1) Not being able to write appropriately. "U" isn't a word, and using it as such is never appropriate. When you write a formal report, it should be using appropriate words and phrasing.
    2) Calling an instructor by their first name. I'm not sure I can understand the problem here. If I hire a plumber, do I have to address him by some weird title, or can I simply call him by his first name? Why is it different if I hire a teacher? Does the teacher address the students as Master/Mist

    • if you want my respect, earn it, don't demand it

      So you start out calling people by their first name, then gradually start calling them by their title over time?

      • by green1 ( 322787 )

        Calling someone by a title doesn't indicate respect, it indicates obedience.

        I don't demand that others call me by a title. And I've never requested it of my students either, but then again, I teach in a professional setting where we assume people are adults and don't use childish tricks like this to make them "prove it" to us.

    • It's called respect and proper etiquette. Look it up sometime.
      • by green1 ( 322787 )

        No, using a title doesn't show respect, it shows obedience. And "etiquette" was long ago ignored by those very same institutions.

        As for "Look it up sometime", I'm pretty sure I see neither respect nor etiquette in your response, so it seems rather ironic that you'd be defending it.

    • by sjames ( 1099 )

      OTOH, "the" is properly spelled with thorn (the letter of the alphabet). But some young wags started spelling it with "th" or sometimes "y". Note it is still correctly pronounced as "the", not "yee". The latter is a word (spelled "ye" now but once spelled "ge") that has fallen entirely out of favor except in a few very formal and somewhat ritualistic settings.

      Of course, formal writing generally should avoid the latest trends, yet it would be quite confusing (and annoying) if it insisted on Middle English. T

  • Teacher Truth Bomb (Score:3, Informative)

    by PopeRatzo ( 965947 ) on Monday May 15, 2017 @02:51PM (#54421047) Journal

    Look to your left. Now look to your right. None of you are going to have jobs after you graduate, and you'll each be in debt for a couple of hundred grand. So it doesn't matter how you fucking address the fucking professor. You're still gonna be fucked.

  • by roc97007 ( 608802 ) on Monday May 15, 2017 @02:57PM (#54421095) Journal

    > They just don't know they should do otherwise -- no one has bothered to explain it to them.

    Or, their parents have explained it to them, like, a bazillion times, and they just roll their eyes and do whatever the hell they were going to do anyway.

  • by nomadic ( 141991 )

    I was in college in the mid-90's and forms of address were part of departmental culture. For one of my majors, we addressed professors by their first name. The other, "Professor." My students now call me either by my first name or Professor, and I don't particularly care which. Academics who need the social validation are not particularly charming (the worst are PhDs who insist on being called "Dr." in their off-campus lives).

  • Well blame boomers. They didn't want to raise their children. They didn't instill the bullshit Victorian upper class ass kissing. Now they can deal with it.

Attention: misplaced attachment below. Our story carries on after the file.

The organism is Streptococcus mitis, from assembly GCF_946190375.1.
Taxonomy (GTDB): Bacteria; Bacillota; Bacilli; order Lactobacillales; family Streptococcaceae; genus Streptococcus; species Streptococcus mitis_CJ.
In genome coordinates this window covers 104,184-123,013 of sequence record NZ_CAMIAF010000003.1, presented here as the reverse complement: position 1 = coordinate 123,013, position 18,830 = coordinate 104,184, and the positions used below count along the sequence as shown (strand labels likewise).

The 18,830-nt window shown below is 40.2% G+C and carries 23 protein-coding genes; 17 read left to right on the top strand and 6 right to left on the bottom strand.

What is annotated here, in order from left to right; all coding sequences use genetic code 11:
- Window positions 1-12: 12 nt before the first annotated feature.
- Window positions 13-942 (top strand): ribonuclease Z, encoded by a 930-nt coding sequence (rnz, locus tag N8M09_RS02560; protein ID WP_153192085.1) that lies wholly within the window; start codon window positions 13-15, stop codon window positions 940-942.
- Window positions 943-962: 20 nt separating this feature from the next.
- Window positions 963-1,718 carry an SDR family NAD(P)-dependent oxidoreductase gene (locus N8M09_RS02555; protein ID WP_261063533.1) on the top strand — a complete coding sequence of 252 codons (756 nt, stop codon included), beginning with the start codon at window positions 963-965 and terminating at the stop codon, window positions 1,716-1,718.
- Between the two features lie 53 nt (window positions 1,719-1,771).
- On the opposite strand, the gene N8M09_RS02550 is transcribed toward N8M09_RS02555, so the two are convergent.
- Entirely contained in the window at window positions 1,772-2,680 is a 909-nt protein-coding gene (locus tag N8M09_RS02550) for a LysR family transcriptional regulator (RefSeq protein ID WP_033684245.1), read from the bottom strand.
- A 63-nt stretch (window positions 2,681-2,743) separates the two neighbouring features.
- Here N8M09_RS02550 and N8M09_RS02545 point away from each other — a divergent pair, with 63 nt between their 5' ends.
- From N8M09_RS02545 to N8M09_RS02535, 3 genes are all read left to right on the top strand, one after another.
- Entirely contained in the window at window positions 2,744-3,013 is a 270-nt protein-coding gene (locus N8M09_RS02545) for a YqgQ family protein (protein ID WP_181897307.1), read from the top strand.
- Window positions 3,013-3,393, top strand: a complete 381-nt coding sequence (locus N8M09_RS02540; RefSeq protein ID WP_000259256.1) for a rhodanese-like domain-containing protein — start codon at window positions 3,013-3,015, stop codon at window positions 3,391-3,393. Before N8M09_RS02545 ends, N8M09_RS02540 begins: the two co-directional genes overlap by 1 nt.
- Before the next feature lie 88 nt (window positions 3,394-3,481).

• Do the professors and instructors address the students as Mr. or Ms. Student ? Show the respect you demand and you will often find the respect you deserve. My advisors always addressed me as Sir or Mr. except in the most informal of circumstances. In the later years we were on a first name basis outside of campus but always a formal basis in class, lecture or lab.

  • I am a university professor. I prefer that my students address me as "Dr." or "Professor", BUT I address them as "Mr." or "Ms." (or "Mrs." in the case of a female married student who reveals that she is married.) It goes both ways. I find that the formality helps the students to take the class a little more seriously.
  • by Cro Magnon ( 467622 ) on Monday May 15, 2017 @03:34PM (#54421531) Homepage Journal

    My teacher introduced himself as "Professor Blank", so I called him that. OTOH, I had no problem with him calling me by my first name. I never really thought of myself as a "Mr. Magnon" anyway.

  • by ErichTheRed ( 39327 ) on Monday May 15, 2017 @04:09PM (#54421881)

    I know it's fashionable to have flat, zero-hierarchy organizations and brief communications styles, but I can tell you from 20+ years of working, clear spoken and written communication is not some irrelevant concept from a bygone age. I'm not one of those people who demands respect simply because of a rank or power dynamic, but I will have a lot more respect for someone who addresses others politely, states their opinions like adults, listens to others' points of view, and can write clearly. It also works both ways -- in my experience I have been able to get much further in having people see things my way than colleagues with more abrupt communication styles.

    I am firmly in the introvert crowd, and not a salesy type in the least. But, no matter how introverted you are, learning a few common social courtesies is critical to being successful in any setting. I'm not even talking about ladder-climbing brown-nosing style success -- I know part of the reason I'm kept around and allowed to do interesting technical work is that my bosses know I'll make them look good and be professional; in short, they don't have to worry I'll say something stupid.

Good salesmen and good repairmen will never go hungry. -- R.E. Schenk

Working...